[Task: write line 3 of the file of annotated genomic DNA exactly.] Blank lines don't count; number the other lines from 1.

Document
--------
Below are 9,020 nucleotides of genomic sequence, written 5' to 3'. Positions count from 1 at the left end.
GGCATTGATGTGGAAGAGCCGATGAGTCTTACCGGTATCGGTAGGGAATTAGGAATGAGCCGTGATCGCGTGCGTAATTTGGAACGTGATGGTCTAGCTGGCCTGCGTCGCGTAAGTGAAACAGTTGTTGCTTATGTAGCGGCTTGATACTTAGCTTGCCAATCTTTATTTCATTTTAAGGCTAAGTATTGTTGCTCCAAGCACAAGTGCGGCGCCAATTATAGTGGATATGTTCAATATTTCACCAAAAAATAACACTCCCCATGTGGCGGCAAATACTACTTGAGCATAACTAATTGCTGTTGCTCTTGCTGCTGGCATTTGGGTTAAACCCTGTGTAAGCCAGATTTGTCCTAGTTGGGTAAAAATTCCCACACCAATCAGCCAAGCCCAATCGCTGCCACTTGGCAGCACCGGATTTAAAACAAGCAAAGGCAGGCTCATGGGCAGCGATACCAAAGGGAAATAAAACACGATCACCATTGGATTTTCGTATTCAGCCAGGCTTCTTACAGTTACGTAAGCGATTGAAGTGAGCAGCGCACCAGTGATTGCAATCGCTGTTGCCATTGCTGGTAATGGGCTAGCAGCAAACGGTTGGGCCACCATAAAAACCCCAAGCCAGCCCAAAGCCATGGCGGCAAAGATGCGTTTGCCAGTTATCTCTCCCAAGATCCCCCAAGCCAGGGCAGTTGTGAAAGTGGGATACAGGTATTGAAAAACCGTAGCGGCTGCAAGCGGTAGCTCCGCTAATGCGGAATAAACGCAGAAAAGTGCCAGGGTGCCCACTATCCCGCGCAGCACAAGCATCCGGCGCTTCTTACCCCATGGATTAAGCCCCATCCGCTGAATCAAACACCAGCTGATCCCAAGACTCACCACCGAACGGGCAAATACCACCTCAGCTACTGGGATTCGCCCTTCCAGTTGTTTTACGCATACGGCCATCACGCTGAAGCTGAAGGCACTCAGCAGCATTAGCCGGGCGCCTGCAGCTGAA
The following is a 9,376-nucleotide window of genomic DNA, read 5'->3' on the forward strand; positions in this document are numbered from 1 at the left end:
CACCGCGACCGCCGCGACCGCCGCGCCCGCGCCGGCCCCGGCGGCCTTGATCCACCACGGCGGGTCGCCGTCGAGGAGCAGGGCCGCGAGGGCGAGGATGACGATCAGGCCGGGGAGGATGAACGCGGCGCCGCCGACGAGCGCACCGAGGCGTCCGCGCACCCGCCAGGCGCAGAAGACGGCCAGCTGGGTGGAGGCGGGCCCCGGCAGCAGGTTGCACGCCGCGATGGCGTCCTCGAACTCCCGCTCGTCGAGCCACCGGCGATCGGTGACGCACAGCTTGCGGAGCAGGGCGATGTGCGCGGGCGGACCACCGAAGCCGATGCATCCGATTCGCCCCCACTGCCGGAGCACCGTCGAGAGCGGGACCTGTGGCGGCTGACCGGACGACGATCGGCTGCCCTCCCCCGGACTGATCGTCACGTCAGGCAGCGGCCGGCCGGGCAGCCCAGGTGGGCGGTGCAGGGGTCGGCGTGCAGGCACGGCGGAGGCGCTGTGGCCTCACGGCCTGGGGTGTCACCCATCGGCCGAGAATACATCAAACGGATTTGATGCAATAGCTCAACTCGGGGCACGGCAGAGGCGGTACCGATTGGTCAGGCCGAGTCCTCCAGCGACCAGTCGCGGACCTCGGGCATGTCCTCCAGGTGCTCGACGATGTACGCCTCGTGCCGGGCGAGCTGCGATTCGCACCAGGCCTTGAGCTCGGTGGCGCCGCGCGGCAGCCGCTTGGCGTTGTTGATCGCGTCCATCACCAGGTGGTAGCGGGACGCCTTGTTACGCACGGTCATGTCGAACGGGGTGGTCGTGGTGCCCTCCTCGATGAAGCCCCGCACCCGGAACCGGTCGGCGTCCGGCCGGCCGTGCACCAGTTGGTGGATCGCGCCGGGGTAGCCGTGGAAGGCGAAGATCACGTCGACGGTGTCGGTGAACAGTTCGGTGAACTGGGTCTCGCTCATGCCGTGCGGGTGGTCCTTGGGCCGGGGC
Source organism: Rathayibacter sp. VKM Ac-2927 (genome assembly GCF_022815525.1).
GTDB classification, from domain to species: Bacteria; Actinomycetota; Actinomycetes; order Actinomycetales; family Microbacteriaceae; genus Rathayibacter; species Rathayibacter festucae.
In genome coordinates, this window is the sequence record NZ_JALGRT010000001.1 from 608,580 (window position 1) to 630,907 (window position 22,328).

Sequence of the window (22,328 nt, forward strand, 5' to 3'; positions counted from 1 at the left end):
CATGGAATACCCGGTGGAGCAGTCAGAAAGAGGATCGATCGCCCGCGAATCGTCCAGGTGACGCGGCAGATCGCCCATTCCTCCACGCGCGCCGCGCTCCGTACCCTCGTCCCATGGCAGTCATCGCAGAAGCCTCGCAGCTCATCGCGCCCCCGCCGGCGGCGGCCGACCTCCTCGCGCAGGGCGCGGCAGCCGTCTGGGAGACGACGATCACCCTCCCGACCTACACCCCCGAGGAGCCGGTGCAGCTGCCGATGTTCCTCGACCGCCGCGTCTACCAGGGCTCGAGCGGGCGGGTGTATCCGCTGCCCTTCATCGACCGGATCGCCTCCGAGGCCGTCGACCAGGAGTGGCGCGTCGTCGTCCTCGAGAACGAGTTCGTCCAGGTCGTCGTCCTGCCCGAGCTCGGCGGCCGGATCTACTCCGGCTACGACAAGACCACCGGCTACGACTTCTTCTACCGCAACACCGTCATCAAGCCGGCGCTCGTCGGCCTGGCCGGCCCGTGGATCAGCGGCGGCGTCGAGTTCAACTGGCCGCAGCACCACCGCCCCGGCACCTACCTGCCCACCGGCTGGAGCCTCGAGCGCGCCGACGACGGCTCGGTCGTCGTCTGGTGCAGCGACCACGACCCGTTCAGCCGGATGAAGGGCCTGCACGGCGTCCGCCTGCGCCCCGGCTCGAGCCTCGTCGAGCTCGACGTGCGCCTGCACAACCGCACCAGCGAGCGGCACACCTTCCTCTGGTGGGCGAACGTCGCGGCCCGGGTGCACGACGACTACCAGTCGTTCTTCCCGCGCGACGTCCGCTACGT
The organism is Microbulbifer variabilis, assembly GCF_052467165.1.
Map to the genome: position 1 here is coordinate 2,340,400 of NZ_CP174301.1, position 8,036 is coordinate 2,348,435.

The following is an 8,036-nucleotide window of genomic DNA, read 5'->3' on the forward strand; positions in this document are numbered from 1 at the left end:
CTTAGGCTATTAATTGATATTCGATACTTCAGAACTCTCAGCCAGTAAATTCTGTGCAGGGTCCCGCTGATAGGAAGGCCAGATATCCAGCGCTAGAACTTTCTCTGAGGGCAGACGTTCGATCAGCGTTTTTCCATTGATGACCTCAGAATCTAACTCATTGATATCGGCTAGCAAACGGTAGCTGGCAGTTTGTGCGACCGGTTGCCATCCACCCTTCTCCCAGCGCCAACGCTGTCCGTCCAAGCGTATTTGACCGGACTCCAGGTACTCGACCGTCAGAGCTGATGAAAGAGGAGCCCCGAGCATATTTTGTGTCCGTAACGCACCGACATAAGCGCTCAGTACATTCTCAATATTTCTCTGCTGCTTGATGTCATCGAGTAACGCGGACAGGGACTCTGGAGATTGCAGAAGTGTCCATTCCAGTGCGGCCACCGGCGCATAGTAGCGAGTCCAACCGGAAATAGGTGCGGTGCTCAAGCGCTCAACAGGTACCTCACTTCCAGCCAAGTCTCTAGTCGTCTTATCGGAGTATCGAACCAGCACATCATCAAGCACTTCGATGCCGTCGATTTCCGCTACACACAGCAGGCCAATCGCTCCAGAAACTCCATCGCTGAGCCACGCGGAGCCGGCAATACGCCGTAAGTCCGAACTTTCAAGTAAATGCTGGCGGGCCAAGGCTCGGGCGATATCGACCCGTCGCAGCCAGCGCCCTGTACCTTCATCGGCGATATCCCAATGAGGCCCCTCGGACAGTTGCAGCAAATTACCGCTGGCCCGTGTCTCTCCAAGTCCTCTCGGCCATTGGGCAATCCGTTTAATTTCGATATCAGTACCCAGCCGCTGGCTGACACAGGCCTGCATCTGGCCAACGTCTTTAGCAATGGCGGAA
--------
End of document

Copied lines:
The following is a 9,376-nucleotide window of genomic DNA, read 5'->3' on the forward strand; positions in this document are numbered from 1 at the left end: